Human Trafficking summit to raise awareness, activism

Point Loma Nazarene University is hosting a regional summit in recognition of Human Trafficking Awareness month on March 4 from 11 a.m. to 2 p.m. at Liberty Station Conference Center.

PLNU Center for Justice and Reconciliation Director Kim Berry Jones said the purpose of the summit, sponsored in part by Rotary district 5340 and their anti-human trafficking task force is “to reach people in our community who do not have a deep understanding of the crisis our community faces” around human trafficking.

A form of modern-day slavery where perpetrators profit from the sexual exploitation and forced labor of men, women and children, human trafficking is illegal under U.S. federal law and California state law.

According to the District Attorney’s office, San Diego county was identified by the Federal Bureau of Investigations as of the top 13 high-intensity child prostitution areas.

“We designed this summit specifically for people in our community who do not already know about the deeply collaborative work already going on in our region. This is not an event for insiders or people already doing the work, it’s an outreach event to find new champions in our community,” Jones said.

The event will bring together “most of the agencies and organizations that provide services to victims and survivors of trafficking, with the intent of introducing them to the community,” Jones said with the belief that by meeting people who represent the agencies working in this space, each person who attends can leave the event with actionable items based on their own particular interests and skills.

The full scope of the collaborative effort to end trafficking will be represented, Jones said, including prevention, housing, emergency services, and legal aid.

“The stark reality is that human trafficking is all around us. The research done by the center and the University of San Diego demonstrated that victims of trafficking are in every neighborhood, and traffickers target any vulnerable person, no matter their race or socio-economic status. Traffickers have a plan to recruit our kids, and we need a better plan,” Jones said.

San Diego County Office of Education is one agency partnering with PLNU for the summit. SDCOE Chief of Staff Music Watson said while human trafficking can affect any student, there are some student populations that are more vulnerable to exploitation such as homeless youth, children involved in the child welfare or juvenile justice systems, and LGBTQIA+ youth.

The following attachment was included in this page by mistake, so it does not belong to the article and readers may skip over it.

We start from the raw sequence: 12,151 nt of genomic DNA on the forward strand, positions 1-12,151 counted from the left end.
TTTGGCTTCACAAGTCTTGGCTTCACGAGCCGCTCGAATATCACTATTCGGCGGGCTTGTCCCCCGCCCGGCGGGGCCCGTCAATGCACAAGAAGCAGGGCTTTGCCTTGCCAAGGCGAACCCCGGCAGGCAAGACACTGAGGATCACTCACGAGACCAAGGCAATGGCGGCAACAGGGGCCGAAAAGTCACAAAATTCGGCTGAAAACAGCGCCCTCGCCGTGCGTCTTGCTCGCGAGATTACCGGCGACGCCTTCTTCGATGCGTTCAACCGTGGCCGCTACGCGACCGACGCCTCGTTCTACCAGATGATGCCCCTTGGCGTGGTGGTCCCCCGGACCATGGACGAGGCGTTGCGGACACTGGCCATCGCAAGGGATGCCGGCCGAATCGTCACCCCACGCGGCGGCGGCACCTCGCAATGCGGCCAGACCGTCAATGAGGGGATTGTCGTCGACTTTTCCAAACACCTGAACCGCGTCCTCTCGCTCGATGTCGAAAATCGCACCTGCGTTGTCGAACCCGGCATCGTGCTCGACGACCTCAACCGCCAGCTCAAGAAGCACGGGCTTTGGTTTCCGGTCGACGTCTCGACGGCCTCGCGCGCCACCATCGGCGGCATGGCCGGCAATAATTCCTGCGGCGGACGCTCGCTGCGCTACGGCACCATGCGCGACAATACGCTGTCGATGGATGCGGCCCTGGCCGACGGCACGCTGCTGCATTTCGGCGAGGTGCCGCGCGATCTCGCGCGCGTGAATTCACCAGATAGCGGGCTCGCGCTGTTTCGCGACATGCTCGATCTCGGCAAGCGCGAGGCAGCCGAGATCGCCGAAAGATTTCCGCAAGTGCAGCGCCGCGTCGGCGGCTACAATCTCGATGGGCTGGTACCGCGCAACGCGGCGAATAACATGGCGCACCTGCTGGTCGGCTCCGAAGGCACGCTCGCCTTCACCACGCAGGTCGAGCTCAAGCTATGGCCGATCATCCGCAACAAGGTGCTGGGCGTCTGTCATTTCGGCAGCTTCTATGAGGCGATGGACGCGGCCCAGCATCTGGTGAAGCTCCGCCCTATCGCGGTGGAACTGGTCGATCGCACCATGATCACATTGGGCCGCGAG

The PLNU summit will feature keynote speaker Nathan Earl, a survivor and advocate for the need to focus services on boys and the LGBTQIA community— the conversation around the victimization of boys is a critical part of the conversation, Jones said, and one that often goes unspoken.

In addition to programs directed toward LGBTQIA youth, Watson said, SDCOE provides training to school staff across the county to recognize risk factors and warning signs, then connect students and their families to appropriate resources.

The comprehensive list of resources they provide on their website at and to county families includes information on service providers who specialize in dating and sexual violence, runaway and homeless youth programs, downloadable resource guides available in English and Spanish, as well as other targeted resource information.

Targeted outreach to students is “an important reason why we asked the San Diego County office of education to partner with us on the Summit,” Jones said.

The Center for Justice & Reconciliation is a founding partner of the San Diego Trafficking Prevention Collective while SDCOE co-chairs the Education committee under the Human Trafficking and Commercial Sexual Exploitation of Children Regional Advisory Council. The groups share a similar goal: to introduce new programs that will ultimately reduce human trafficking.

For example, through the prevention collective’s kNOw MORE! human trafficking prevention program, Jones said, they are actively presenting a drama-based prevention program to students from grades 8-12 while other partners focus on students ages 8-18.

“Our partnership with the county office of education is a critical piece to this work. They will be live-streaming the Summit into some classrooms, as well as posting a link to the event on their website that can be accessed at any time. It’s our hope that this reach into the classrooms across our region will help open new doors for the Collective’s prevention programs,” Jones said.

By bringing all of the region’s partners into one event, Jones said, they also hope attendees will connect with one or more of the agencies.

“We are designing a handout guide that provides an overview of every agency which will be in attendance, their contact information and a specific call to action,” Jones said.

Visit for more information or to register for the free event. Liberty Station Conference Center is located at 2600 Laning Road, San Diego.